“And while he was sitting in the judgment seat his wife sent to him, saying, ‘You do nothing to that righteous one for I have suffered greatly today as a result of a dream about him.’”
Not only is Matthew the only Gospel writer to record this warning from Pilate’s wife, he is the only Gospel writer to record God speaking through dreams at all, though in every other account, the dreams that Matthew records are those that take place as part of the birth narrative. In fact, in the Gospel narrative, the dreams are nearly all warnings about the attacks from a wicked king (Herod); here this dream stands as a warning against harming a righteous king. In each of the birth narrative dreams, the dream is also designed to protect Jesus from harm; so too, this dream is designed to protect Jesus from harm once again — or at least to serve as one additional warning so that Pilate, Herod, and the wicked priests around him would stand without excuse for the evil that they were doing.
Some medieval theologians suggested that the dream to Pilate’s wife was sent by Satan to thwart the design of God to sacrifice his Son, but that does not seem fitting either with the way that Matthew has been recording dreams and it seems to give Satan too much insight into the design of God. Satan’s aim is to see Jesus dead — his plan throughout history was one designed to destroy the promised seed of Eve. For him to seek to stop the execution would be for him to realize and comprehend the plan of God which is not likely. He saw this death as his victory even though it would become his eternal defeat.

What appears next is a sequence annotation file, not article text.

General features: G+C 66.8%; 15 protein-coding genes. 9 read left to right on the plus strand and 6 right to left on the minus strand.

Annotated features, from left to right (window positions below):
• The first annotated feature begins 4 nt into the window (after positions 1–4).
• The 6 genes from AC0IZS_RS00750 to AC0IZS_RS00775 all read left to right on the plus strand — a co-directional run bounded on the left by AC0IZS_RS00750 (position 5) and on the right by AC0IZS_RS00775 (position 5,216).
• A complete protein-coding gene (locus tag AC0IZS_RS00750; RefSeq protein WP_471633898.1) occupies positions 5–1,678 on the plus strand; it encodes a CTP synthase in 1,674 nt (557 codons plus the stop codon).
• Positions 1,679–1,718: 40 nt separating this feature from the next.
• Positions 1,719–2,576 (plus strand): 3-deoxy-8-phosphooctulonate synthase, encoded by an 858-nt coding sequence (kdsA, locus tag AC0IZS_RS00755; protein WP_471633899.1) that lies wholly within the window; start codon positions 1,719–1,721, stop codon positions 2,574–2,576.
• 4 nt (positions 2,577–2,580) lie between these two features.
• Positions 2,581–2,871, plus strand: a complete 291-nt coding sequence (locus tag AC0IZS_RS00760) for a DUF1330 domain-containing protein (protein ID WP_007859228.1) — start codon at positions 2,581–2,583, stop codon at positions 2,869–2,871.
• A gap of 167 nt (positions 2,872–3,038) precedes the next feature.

Nevertheless, the warning is given and ignored. We know nothing more of Pilate’s wife. Several apocryphal traditions identify her as Claudia Procula, the granddaughter of Emperor Augustus, and as later becoming a Christian as a result of this dream. But we know nothing of the veracity of these things. The earliest church traditions do not speak of such a thing and Origen, the 3rd century Church Father from Alexandria, was the first to speak of her conversion though it should be noted that Origen is known (along with many of his contemporaries) for his spiritualizing of the Biblical texts.
What we know is that Pilate’s wife was tormented by this dream which motivated her to speak with her husband on the matter. Perhaps even the tormenting was meant as a foretaste of the judgment that was to come for the wicked apart from a savior. We simply do not know and are not given enough information to speculate with confidence. What we can say with confidence is that God’s design is being fulfilled and that those who stand in opposition to him will face judgment not only in this life but eternally. There is no speculation as to this matter.
Friends, if you have not given your life to Christ, I beg you to pray to God for the faith to do so. And, if you are a believer, I pray that you share the good news that you know to be true with others. Pilate’s wife was tormented by this dream over the wickedness her husband was about to commit. Lot is described as tormenting his soul over the wickedness of the people living in Sodom around him (2 Peter 2:7-8). Why is it that our souls are so often content with the eternal punishment awaiting those in our midst? Will not we be held accountable for all those we loved so little as to not share the source of eternal reconciliation, love, and hope with them?
Posted on February 04, 2014, in Expositions and tagged Claudius Procula, Dreams, Dreams in the Gospel of Matthew, Matthew 27:19, Origen, Pilate's Wife. Bookmark the permalink. Leave a comment.
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